According to Inside Higher Ed, the new scorecard system was created in the midst of a series of reforms to improve the California Community College System overall. The scorecards represent an effort by community colleges to become more transparent to the general public, so that students considering higher education will be able to make more informed choices about schools in the state. There is also a hope that the accountability associated with the scorecard system will motivate schools to raise the bar on student performance and completion rates.
Community colleges have traditionally provided a cost-effective means of pursuing higher education for students of all backgrounds and income levels. However, reports of dismal completion rates, coupled with the system’s inability to accommodate all students in recent years, has placed greater scrutiny on the value of these schools. The current administration’s focus on community college as a means of turning out more college graduates has also created a need for more accountability for these schools.
The Purpose of the Scorecards
Brice W. Harris, chancellor of the California Community College System, told Inside
We’ll explore the many online resources available for community college students, offering everything from time management strategies to online tutoring in specific subjects.
Community college can be a busy time for students, whether they are adults juggling work and family responsibilities, or recent high school graduates adjusting to the next phase of their academic careers. The good news is there are many resources available to help community college students succeed, and many are as close as their laptops. Take a peek at 10 valuable online resources that community college students can use to their benefit.
Equipping Students for Online Adventures
Before you can take full advantage of all the wonderful online services available to community college students today, you need to be sure your computer is up to the task. There is even online services for this purpose, helping students outfit their PCs and laptops with all the hardware and software necessary to connect with their schools. For example, Richland Community College in Illinois offers remote tools to help students with both Windows and Mac systems get connected.
Obtaining and Using Administrative Information
Navigating the administrative maze of higher education has become significantly easier with online tools to guide the way. At Edmunds Community College in Washington, students can use their computers to do everything from registering for classes to ordering transcripts. In addition, the school’s website offers students the opportunity to check out the school calendar, upcoming school events and the latest from the athletics department.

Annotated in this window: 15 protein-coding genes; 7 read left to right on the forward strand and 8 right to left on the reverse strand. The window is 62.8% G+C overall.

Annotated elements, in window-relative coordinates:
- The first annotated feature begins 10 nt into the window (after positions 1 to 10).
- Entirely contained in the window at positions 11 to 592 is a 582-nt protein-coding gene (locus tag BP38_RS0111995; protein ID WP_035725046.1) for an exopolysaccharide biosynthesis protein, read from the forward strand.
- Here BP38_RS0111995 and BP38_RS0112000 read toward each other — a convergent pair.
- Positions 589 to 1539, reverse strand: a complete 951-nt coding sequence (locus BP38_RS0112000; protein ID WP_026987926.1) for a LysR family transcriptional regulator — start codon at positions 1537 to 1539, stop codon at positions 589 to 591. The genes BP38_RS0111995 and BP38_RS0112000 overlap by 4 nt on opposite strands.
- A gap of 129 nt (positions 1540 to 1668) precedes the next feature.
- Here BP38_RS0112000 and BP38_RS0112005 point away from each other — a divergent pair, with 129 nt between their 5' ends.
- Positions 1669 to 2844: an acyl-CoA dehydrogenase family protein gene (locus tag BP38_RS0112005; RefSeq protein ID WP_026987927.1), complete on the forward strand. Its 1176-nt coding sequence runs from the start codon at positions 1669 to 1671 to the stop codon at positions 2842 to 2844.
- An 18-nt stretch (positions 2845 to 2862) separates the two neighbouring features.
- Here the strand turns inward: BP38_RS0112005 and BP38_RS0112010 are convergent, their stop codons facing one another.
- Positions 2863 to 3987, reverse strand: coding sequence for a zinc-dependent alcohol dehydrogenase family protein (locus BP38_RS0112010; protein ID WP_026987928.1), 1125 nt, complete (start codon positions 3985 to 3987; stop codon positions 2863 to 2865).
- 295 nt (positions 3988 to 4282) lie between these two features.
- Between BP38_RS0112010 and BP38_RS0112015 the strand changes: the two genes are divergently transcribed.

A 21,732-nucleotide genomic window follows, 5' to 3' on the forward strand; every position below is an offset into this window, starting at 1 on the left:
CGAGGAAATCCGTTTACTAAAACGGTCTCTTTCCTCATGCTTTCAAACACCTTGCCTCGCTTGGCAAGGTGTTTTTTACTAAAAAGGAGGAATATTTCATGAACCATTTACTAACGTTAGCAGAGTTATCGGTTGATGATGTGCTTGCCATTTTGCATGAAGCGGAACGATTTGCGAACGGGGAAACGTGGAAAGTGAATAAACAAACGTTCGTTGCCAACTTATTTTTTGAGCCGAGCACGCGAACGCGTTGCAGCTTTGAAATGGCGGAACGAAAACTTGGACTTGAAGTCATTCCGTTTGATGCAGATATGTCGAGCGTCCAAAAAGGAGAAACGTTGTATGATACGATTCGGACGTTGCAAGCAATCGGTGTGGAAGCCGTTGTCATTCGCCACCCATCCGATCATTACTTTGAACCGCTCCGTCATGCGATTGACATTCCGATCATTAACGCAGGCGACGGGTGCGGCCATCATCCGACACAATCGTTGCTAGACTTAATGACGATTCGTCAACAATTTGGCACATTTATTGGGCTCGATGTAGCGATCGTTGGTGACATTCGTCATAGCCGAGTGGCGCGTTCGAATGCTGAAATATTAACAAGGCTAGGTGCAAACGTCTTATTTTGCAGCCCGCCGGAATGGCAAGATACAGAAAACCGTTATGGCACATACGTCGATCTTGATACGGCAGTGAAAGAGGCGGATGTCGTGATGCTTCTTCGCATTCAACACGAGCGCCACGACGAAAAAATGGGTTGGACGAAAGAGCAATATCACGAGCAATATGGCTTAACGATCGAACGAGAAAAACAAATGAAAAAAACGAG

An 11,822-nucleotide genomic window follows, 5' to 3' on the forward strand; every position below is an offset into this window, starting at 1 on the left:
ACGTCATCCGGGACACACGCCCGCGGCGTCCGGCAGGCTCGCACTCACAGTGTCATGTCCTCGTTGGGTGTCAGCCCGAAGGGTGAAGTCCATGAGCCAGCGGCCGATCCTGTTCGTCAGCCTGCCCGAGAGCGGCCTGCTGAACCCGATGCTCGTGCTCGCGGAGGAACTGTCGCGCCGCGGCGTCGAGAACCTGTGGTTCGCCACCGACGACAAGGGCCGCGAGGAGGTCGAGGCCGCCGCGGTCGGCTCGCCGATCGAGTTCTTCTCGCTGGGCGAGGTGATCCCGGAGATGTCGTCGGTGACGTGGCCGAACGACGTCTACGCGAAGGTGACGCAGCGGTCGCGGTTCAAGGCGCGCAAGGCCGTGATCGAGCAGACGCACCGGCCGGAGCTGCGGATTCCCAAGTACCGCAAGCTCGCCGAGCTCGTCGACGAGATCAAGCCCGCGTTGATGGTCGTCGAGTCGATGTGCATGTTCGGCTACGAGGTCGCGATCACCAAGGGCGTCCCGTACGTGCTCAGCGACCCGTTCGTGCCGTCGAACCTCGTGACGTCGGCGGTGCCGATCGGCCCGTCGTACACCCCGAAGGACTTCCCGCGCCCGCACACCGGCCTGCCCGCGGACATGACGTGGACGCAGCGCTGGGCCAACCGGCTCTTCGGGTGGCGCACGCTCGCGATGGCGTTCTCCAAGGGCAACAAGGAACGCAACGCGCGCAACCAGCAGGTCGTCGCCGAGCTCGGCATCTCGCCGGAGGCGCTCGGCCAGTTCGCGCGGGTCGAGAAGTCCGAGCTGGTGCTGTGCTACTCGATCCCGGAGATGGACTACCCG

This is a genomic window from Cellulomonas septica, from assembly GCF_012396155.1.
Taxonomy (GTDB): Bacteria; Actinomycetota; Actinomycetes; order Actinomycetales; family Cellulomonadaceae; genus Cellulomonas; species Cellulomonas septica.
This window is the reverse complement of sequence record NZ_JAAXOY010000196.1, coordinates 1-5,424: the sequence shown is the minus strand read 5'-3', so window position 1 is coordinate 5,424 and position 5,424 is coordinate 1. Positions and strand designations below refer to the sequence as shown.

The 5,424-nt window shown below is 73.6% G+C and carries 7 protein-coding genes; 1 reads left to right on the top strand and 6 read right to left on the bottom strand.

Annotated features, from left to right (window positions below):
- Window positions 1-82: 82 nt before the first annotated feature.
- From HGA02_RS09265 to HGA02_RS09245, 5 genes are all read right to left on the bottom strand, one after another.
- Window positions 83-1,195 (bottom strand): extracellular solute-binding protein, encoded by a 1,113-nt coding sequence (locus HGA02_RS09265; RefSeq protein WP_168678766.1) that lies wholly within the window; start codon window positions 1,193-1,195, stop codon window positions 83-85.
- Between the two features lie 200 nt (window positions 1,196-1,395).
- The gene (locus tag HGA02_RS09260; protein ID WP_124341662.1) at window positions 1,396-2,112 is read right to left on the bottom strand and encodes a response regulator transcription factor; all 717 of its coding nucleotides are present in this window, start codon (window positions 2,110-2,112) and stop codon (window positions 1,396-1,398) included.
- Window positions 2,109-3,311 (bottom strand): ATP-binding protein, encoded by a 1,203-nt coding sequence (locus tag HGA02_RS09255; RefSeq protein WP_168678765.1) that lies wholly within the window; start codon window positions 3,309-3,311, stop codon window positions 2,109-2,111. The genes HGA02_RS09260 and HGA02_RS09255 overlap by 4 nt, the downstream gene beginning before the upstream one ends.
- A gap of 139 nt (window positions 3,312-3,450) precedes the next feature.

Getting a Jump on Textbook Tutoring
Shopping for textbooks has always been a somewhat stressful and expensive event for college students, but not any longer.
We look at the recommendations for improving completion rates in a new report issued by the Complete College Ohio Task Force, which includes financial incentives.
Getting kids to college is only a part of the equation when it comes to higher education. Whether a student enrolls in community college or a four-year school, the goal is to get that student to leave the institution with a degree firmly in hand. Unfortunately, that event does not occur nearly as often as educators would like. As the quest to improve college completion rates kicks into high gear, a task force in Ohio has some recommendations for schools looking to get more of their students on the path to graduation.
About the Complete College Ohio Task Force
College completion rates in the state of Ohio are some of the lowest in the country, with Ohio ranking 38th on the spectrum of graduating college students, according to the Ohio Higher Ed website. To determine why completion rates are so low – and what can be done to improve them – the Ohio Board of Regents partnered with the university system in the state, which includes community colleges and adult education centers as well as four-year institutions.
The newly formed Complete College Ohio Task Force was given the responsibility of studying the reasons behind the dismal graduation rates. The committee then put forth a list of recommendations to improve those rates. While the recommendations were specifically for Ohio colleges, the recommendations are equally relevant for other colleges across the country.
When the task force began their work, the Ohio Higher Ed website reports that the group was divided into three